Bloodborne HIV: Don't Get Stuck!

Protect yourself from bloodborne HIV during healthcare and cosmetic services

United States nosocomial outbreak investigation

Dental patients infected, late 1980s: During 1990-92, the Centers for Disease Control and  Prevention (CDC) report an investigation of HIV infections among among dental patients in Florida. The investigation began when a woman with no identified risk found she was HIV-positive. She suspected she may have gotten HIV from her dentist, who was ill. The investigation tested circa 1,100 former patients of the suspected dentist. “Five of the eight HIV-infected patients [identified during the investigation] had no confirmed exposures to HIV other than the dental practice and were infected with HIV strains that were closely related to those of the dentist. Each of the five had invasive dental procedures, done by the dentist after he was diagnosed with AIDS. Four of these five patients shared visit days (P > 0.2). Breaches in infection control and other dental office practices to explain these transmissions could not be identified… Although the specific incident that resulted in HIV transmission to these patients remains uncertain, the epidemiologic evidence supports direct dentist-to-patient transmission rather than a patient-to-patient route.”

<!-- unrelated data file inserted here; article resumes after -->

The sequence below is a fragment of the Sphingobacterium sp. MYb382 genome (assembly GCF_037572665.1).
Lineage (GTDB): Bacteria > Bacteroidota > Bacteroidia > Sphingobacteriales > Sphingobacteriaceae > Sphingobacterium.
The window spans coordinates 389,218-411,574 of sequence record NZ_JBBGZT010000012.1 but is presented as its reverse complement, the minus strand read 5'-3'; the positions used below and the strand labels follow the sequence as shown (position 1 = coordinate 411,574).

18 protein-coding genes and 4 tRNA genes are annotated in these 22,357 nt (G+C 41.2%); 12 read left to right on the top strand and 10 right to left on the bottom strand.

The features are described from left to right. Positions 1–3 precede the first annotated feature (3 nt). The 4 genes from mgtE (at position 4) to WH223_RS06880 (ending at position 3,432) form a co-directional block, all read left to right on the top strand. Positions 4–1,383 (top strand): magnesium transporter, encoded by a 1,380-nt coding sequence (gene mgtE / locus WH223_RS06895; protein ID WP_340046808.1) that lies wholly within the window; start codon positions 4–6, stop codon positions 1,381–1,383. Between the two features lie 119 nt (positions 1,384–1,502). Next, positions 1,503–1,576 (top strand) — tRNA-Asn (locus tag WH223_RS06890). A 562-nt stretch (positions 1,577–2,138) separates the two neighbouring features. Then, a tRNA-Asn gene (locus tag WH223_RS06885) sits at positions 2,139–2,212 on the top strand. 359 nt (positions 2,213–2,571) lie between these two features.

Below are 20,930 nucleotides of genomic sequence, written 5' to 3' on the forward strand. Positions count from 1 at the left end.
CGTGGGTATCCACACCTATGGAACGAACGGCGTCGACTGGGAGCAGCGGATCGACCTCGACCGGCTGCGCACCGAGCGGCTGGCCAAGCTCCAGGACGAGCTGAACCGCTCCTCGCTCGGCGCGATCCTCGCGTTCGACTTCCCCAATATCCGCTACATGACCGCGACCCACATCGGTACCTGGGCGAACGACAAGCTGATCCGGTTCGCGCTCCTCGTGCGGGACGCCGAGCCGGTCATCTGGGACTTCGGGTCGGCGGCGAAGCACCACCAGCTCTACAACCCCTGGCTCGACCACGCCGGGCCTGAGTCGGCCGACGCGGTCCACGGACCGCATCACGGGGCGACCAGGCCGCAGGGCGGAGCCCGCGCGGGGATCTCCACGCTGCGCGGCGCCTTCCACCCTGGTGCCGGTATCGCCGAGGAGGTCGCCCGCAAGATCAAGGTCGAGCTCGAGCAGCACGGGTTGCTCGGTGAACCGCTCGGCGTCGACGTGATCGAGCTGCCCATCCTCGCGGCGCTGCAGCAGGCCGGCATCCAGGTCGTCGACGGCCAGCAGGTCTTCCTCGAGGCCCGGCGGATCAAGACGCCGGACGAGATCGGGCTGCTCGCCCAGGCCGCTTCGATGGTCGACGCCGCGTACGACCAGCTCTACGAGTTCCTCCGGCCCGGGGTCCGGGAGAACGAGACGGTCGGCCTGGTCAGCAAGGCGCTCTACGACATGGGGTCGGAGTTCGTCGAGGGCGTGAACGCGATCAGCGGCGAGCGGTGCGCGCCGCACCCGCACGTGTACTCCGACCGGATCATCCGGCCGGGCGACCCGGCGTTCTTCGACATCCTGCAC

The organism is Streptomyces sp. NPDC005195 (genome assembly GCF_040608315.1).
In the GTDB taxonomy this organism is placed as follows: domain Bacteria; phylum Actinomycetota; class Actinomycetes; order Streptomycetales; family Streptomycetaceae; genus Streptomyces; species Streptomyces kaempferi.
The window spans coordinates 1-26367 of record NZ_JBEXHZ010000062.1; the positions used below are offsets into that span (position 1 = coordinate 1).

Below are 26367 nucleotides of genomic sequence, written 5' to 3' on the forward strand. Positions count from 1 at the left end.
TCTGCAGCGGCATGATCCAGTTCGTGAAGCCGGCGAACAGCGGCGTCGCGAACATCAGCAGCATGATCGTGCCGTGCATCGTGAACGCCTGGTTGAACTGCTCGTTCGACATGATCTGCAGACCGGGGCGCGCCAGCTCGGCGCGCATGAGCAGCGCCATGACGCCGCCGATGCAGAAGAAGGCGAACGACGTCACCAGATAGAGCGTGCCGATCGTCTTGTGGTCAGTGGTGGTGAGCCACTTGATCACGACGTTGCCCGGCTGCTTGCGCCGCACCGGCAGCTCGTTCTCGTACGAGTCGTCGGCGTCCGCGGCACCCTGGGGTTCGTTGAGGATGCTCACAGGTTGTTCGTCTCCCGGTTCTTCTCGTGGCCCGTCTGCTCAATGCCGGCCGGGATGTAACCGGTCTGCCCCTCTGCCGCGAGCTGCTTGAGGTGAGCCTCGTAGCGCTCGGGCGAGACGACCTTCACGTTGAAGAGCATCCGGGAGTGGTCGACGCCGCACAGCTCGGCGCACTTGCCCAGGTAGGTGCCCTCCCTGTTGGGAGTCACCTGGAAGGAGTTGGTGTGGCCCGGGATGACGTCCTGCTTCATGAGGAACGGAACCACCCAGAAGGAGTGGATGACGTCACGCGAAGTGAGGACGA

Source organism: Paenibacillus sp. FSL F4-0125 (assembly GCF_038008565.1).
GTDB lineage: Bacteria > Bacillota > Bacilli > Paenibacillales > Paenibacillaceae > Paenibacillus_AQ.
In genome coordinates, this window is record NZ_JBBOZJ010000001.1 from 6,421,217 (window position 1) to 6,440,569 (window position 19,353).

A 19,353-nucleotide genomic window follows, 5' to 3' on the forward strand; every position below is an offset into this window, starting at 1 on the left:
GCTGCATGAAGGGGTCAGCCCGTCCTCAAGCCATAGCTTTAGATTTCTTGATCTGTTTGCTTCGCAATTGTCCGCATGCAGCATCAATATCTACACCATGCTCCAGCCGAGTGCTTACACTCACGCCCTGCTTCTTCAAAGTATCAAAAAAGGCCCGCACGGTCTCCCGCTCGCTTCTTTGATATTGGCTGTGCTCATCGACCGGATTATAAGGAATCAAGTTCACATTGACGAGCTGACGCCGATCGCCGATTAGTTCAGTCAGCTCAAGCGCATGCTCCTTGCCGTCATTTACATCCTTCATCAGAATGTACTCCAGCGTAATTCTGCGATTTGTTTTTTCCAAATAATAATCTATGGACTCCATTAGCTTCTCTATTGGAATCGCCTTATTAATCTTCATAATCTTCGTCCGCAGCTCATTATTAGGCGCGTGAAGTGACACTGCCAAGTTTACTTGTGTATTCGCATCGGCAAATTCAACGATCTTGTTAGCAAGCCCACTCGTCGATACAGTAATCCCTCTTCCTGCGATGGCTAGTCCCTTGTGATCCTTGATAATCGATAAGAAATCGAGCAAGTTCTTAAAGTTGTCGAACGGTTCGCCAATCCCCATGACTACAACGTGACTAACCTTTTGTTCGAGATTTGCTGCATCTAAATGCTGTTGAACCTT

Ciesielski C, Marianos D, Ou C-Y, t al. Transmission of human immunodeficiency virus in a dental practice. Ann Int Med 1992; 116: 798-805. Available at: (accessed 4 January 2019).

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